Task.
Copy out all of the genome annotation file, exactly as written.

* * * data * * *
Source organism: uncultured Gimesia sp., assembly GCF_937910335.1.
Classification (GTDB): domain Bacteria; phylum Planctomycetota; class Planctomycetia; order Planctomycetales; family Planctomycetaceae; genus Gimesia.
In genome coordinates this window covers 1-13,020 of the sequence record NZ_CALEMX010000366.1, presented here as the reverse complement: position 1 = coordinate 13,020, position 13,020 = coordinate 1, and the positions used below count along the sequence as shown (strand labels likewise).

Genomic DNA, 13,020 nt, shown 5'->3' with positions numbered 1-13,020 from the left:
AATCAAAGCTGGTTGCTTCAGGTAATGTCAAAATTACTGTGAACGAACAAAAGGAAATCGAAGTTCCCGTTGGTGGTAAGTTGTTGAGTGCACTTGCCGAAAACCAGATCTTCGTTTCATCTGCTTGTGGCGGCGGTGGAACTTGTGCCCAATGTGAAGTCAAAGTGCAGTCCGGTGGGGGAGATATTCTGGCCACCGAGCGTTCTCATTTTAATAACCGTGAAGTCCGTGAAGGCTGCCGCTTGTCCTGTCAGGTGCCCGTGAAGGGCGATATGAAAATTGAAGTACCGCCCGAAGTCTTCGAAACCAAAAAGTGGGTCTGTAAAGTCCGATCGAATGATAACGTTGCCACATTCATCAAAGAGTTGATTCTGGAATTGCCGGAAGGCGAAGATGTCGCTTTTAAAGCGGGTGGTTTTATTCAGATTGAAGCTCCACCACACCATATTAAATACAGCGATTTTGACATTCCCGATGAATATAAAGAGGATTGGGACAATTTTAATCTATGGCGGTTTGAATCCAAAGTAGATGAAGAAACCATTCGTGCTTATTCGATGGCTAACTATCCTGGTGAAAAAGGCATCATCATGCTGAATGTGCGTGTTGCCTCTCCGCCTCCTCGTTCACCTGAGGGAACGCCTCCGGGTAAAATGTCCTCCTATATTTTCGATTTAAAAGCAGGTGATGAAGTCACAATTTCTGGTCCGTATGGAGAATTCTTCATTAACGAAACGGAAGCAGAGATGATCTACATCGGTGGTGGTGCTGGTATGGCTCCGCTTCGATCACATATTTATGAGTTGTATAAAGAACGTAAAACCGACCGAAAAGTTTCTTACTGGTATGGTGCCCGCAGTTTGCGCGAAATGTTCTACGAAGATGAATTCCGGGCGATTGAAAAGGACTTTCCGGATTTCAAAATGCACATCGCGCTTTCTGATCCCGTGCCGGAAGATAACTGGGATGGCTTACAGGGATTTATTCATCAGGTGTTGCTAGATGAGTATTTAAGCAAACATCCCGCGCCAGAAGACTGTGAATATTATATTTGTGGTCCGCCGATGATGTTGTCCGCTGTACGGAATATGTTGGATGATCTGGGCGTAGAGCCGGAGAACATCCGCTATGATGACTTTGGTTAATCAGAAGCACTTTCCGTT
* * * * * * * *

Source organism: uncultured Gimesia sp., assembly GCF_937910335.1.
Classification (GTDB): domain Bacteria; phylum Planctomycetota; class Planctomycetia; order Planctomycetales; family Planctomycetaceae; genus Gimesia.
In genome coordinates this window covers 1-13,020 of the sequence record NZ_CALEMX010000366.1, presented here as the reverse complement: position 1 = coordinate 13,020, position 13,020 = coordinate 1, and the positions used below count along the sequence as shown (strand labels likewise).

Genomic DNA, 13,020 nt, shown 5'->3' with positions numbered 1-13,020 from the left:
AATCAAAGCTGGTTGCTTCAGGTAATGTCAAAATTACTGTGAACGAACAAAAGGAAATCGAAGTTCCCGTTGGTGGTAAGTTGTTGAGTGCACTTGCCGAAAACCAGATCTTCGTTTCATCTGCTTGTGGCGGCGGTGGAACTTGTGCCCAATGTGAAGTCAAAGTGCAGTCCGGTGGGGGAGATATTCTGGCCACCGAGCGTTCTCATTTTAATAACCGTGAAGTCCGTGAAGGCTGCCGCTTGTCCTGTCAGGTGCCCGTGAAGGGCGATATGAAAATTGAAGTACCGCCCGAAGTCTTCGAAACCAAAAAGTGGGTCTGTAAAGTCCGATCGAATGATAACGTTGCCACATTCATCAAAGAGTTGATTCTGGAATTGCCGGAAGGCGAAGATGTCGCTTTTAAAGCGGGTGGTTTTATTCAGATTGAAGCTCCACCACACCATATTAAATACAGCGATTTTGACATTCCCGATGAATATAAAGAGGATTGGGACAATTTTAATCTATGGCGGTTTGAATCCAAAGTAGATGAAGAAACCATTCGTGCTTATTCGATGGCTAACTATCCTGGTGAAAAAGGCATCATCATGCTGAATGTGCGTGTTGCCTCTCCGCCTCCTCGTTCACCTGAGGGAACGCCTCCGGGTAAAATGTCCTCCTATATTTTCGATTTAAAAGCAGGTGATGAAGTCACAATTTCTGGTCCGTATGGAGAATTCTTCATTAACGAAACGGAAGCAGAGATGATCTACATCGGTGGTGGTGCTGGTATGGCTCCGCTTCGATCACATATTTATGAGTTGTATAAAGAACGTAAAACCGACCGAAAAGTTTCTTACTGGTATGGTGCCCGCAGTTTGCGCGAAATGTTCTACGAAGATGAATTCCGGGCGATTGAAAAGGACTTTCCGGATTTCAAAATGCACATCGCGCTTTCTGATCCCGTGCCGGAAGATAACTGGGATGGCTTACAGGGATTTATTCATCAGGTGTTGCTAGATGAGTATTTAAGCAAACATCCCGCGCCAGAAGACTGTGAATATTATATTTGTGGTCCGCCGATGATGTTGTCCGCTGTACGGAATATGTTGGATGATCTGGGCGTAGAGCCGGAGAACATCCGCTATGATGACTTTGGTTAATCAGAAGCACTTTCCGTT